So shall he waste his means, weary his soldiers, 2210
    Doing himself offence; whilst we, lying still,
    Are full of rest, defense, and nimbleness.
  • BrutusGood reasons must, of force, give place to better.
    The people 'twixt Philippi and this ground
    Do stand but in a forced affection; 2215
    For they have grudged us contribution:
    The enemy, marching along by them,
    By them shall make a fuller number up,
    Come on refresh'd, new-added, and encouraged;
    From which advantage shall we cut him off, 2220
    If at Philippi we do face him there,
    These people at our back.
  • BrutusUnder your pardon. You must note beside,
    That we have tried the utmost of our friends, 2225
    Our legions are brim-full, our cause is ripe:
    The enemy increaseth every day;
    We, at the height, are ready to decline.
    There is a tide in the affairs of men,
    Which, taken at the flood, leads on to fortune; 2230
    Omitted, all the voyage of their life
    Is bound in shallows and in miseries.
    On such a full sea are we now afloat;
    And we must take the current when it serves,
    Or lose our ventures.2235
  • CassiusThen, with your will, go on;
    We'll along ourselves, and meet them at Philippi.
  • BrutusThe deep of night is crept upon our talk,
    And nature must obey necessity;
    Which we will niggard with a little rest. 2240
    There is no more to say?
  • CassiusNo more. Good night:
    Early to-morrow will we rise, and hence.
  • BrutusLucius!
    [Enter LUCIUS] 2245
    My gown.
    [Exit LUCIUS]
    Farewell, good Messala:
    Good night, Tintinius. Noble, noble Cassius,
    Good night, and good repose.2250
  • CassiusO my dear brother!
    This was an ill beginning of the night:
    Never come such division 'tween our souls!
    Let it not, Brutus.
  • BrutusEvery thing is well.2255
  • BrutusGood night, good brother.
  • Tintinius[with MESSALA] Good night, Lord Brutus.
  • BrutusFarewell, every one.
    [Exeunt all but BRUTUS] 2260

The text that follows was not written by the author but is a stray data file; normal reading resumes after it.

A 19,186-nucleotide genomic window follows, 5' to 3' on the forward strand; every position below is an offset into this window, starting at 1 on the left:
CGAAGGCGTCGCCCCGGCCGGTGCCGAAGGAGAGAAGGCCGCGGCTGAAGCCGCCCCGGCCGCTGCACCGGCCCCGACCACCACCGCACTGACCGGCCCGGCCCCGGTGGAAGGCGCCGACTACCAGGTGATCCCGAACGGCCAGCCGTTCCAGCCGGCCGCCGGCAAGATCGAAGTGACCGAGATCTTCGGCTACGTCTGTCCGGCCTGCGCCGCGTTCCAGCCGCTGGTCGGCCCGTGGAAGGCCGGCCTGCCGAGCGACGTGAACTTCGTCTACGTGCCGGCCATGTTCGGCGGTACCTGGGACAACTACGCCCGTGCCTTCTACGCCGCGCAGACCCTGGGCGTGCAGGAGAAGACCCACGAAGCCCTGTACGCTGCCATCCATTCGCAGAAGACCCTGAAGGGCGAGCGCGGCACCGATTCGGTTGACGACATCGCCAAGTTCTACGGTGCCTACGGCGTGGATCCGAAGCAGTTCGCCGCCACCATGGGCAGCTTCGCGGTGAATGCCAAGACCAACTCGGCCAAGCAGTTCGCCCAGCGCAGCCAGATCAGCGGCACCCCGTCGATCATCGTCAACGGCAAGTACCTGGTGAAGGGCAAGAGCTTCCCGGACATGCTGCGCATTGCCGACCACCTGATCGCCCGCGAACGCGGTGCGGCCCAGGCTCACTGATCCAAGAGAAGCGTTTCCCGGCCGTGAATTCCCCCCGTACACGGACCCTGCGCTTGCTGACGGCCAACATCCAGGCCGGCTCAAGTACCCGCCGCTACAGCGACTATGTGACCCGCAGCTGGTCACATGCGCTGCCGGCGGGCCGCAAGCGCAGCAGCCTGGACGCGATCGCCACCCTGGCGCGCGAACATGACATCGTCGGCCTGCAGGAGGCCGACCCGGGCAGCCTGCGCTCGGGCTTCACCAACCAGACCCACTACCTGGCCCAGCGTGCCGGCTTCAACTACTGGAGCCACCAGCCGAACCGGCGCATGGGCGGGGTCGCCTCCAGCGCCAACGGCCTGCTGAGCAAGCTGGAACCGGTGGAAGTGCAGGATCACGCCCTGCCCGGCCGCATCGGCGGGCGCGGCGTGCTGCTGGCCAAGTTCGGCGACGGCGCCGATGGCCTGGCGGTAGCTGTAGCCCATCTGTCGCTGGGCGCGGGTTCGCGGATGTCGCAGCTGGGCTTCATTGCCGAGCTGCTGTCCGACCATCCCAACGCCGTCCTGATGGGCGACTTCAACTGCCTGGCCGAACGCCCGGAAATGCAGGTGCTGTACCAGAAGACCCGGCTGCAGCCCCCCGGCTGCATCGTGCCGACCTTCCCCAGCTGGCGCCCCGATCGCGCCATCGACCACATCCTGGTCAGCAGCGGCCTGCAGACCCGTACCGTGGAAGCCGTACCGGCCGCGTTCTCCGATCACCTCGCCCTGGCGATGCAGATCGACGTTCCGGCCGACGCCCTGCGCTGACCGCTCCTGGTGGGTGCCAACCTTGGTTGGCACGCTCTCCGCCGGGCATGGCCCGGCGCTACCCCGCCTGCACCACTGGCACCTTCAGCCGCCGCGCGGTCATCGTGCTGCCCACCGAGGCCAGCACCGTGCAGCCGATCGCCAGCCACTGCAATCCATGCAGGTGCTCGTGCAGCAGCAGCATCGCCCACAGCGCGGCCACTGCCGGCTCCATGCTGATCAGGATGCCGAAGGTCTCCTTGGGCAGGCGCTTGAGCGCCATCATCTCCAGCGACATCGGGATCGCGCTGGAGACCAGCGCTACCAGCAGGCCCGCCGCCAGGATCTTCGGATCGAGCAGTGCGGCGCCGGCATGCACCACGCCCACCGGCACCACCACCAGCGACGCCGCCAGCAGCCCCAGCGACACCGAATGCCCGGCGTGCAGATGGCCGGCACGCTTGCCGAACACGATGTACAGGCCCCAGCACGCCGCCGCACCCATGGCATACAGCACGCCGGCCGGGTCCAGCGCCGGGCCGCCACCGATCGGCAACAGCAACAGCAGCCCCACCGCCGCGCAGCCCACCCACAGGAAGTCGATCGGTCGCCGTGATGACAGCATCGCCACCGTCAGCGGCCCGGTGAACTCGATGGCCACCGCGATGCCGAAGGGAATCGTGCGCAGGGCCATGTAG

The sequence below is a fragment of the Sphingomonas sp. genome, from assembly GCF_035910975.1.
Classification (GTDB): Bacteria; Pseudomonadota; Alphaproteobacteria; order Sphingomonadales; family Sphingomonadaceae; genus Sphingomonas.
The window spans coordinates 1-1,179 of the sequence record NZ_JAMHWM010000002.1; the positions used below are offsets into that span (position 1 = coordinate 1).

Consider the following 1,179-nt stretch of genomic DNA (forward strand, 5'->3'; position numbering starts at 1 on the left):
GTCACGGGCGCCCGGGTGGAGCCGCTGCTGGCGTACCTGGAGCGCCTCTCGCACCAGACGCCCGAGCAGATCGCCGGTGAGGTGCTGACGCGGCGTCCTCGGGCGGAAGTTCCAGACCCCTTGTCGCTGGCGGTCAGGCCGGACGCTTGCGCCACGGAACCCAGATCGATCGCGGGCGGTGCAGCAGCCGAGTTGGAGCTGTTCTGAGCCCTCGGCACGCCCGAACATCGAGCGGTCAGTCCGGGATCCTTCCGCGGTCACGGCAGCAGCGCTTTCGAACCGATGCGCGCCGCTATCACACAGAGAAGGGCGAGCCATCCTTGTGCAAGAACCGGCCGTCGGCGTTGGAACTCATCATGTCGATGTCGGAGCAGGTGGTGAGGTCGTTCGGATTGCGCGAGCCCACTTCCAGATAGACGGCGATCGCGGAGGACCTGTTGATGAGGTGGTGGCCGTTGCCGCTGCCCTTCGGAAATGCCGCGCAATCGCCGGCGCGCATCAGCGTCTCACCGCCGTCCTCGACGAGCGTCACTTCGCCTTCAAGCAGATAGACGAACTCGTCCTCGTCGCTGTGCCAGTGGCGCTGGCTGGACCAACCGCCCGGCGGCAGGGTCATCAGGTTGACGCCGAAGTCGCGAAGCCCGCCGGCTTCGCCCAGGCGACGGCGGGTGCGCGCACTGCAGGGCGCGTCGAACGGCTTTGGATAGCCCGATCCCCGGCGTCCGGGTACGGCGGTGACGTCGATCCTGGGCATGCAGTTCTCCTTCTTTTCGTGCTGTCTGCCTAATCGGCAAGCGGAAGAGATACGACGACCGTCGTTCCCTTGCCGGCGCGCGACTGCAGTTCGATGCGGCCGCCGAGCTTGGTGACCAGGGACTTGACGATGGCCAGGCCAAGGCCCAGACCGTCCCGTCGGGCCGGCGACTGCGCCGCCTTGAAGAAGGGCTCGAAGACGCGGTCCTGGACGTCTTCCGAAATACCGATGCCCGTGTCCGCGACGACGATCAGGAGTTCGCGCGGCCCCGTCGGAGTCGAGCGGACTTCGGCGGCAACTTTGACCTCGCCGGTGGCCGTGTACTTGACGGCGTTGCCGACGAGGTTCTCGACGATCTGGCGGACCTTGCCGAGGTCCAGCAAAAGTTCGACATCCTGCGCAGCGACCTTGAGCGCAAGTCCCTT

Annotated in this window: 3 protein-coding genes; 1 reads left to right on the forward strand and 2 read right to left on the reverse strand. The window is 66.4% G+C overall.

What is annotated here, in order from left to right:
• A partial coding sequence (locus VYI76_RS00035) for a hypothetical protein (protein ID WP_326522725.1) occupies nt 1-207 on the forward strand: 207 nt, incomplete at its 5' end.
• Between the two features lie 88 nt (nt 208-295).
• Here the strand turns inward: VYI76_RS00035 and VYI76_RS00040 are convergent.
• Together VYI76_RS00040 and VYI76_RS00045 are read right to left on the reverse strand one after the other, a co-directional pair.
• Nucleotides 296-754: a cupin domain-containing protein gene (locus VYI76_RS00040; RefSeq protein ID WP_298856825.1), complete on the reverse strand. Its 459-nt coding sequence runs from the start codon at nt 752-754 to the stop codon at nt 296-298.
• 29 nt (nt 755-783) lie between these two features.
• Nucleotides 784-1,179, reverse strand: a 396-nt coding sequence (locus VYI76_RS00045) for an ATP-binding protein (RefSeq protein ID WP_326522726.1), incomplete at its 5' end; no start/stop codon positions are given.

[Re-enter LUCIUS, with the gown]
    Give me the gown. Where is thy instrument?
  • BrutusWhat, thou speak'st drowsily?
    Poor knave, I blame thee not; thou art o'er-watch'd. 2265
    Call Claudius and some other of my men:
    I'll have them sleep on cushions in my tent.
  • LuciusVarro and Claudius!
  • VarroCalls my lord?2270
  • BrutusI pray you, sirs, lie in my tent and sleep;
    It may be I shall raise you by and by
    On business to my brother Cassius.
  • VarroSo please you, we will stand and watch your pleasure.
  • BrutusI will not have it so: lie down, good sirs; 2275
    It may be I shall otherwise bethink me.
    Look, Lucius, here's the book I sought for so;
    I put it in the pocket of my gown.
VARRO and CLAUDIUS lie down
  • LuciusI was sure your lordship did not give it me.2280
  • BrutusBear with me, good boy, I am much forgetful.
    Canst thou hold up thy heavy eyes awhile,
    And touch thy instrument a strain or two?
  • LuciusAy, my lord, an't please you.
  • BrutusIt does, my boy: 2285
    I trouble thee too much, but thou art willing.
  • LuciusIt is my duty, sir.
  • BrutusI should not urge thy duty past thy might;
    I know young bloods look for a time of rest.
  • LuciusI have slept, my lord, already.2290
  • BrutusIt was well done; and thou shalt sleep again;
    I will not hold thee long: if I do live,
    I will be good to thee.
    [Music, and a song]
    This is a sleepy tune. O murderous slumber, 2295
    Lay'st thou thy leaden mace upon my boy,
    That plays thee music? Gentle knave, good night;
    I will not do thee so much wrong to wake thee:
    If thou dost nod, thou break'st thy instrument;
    I'll take it from thee; and, good boy, good night. 2300
    Let me see, let me see; is not the leaf turn'd down
    Where I left reading? Here it is, I think.
    [Enter the Ghost of CAESAR]
    How ill this taper burns! Ha! who comes here?
    I think it is the weakness of mine eyes 2305
    That shapes this monstrous apparition.
    It comes upon me. Art thou any thing?
    Art thou some god, some angel, or some devil,
    That makest my blood cold and my hair to stare?
    Speak to me what thou art.2310
  • CaesarThy evil spirit, Brutus.
  • CaesarTo tell thee thou shalt see me at Philippi.
  • BrutusWell; then I shall see thee again?
  • CaesarAy, at Philippi.2315
  • BrutusWhy, I will see thee at Philippi, then.
    [Exit Ghost]
    Now I have taken heart thou vanishest:
    Ill spirit, I would hold more talk with thee.
    Boy, Lucius! Varro! Claudius! Sirs, awake! Claudius!2320
  • LuciusThe strings, my lord, are false.
  • BrutusHe thinks he still is at his instrument.
    Lucius, awake!
  • BrutusDidst thou dream, Lucius, that thou so criedst out?2325
  • LuciusMy lord, I do not know that I did cry.
  • BrutusYes, that thou didst: didst thou see any thing?
  • BrutusSleep again, Lucius. Sirrah Claudius!
    [To VARRO] 2330
    Fellow thou, awake!
  • BrutusWhy did you so cry out, sirs, in your sleep?
  • Varro[with Claudius] Did we, my lord?2335
  • BrutusAy: saw you any thing?
  • VarroNo, my lord, I saw nothing.
  • BrutusGo and commend me to my brother Cassius;
    Bid him set on his powers betimes before, 2340
    And we will follow.
  • Varro[with Claudius] It shall be done, my lord.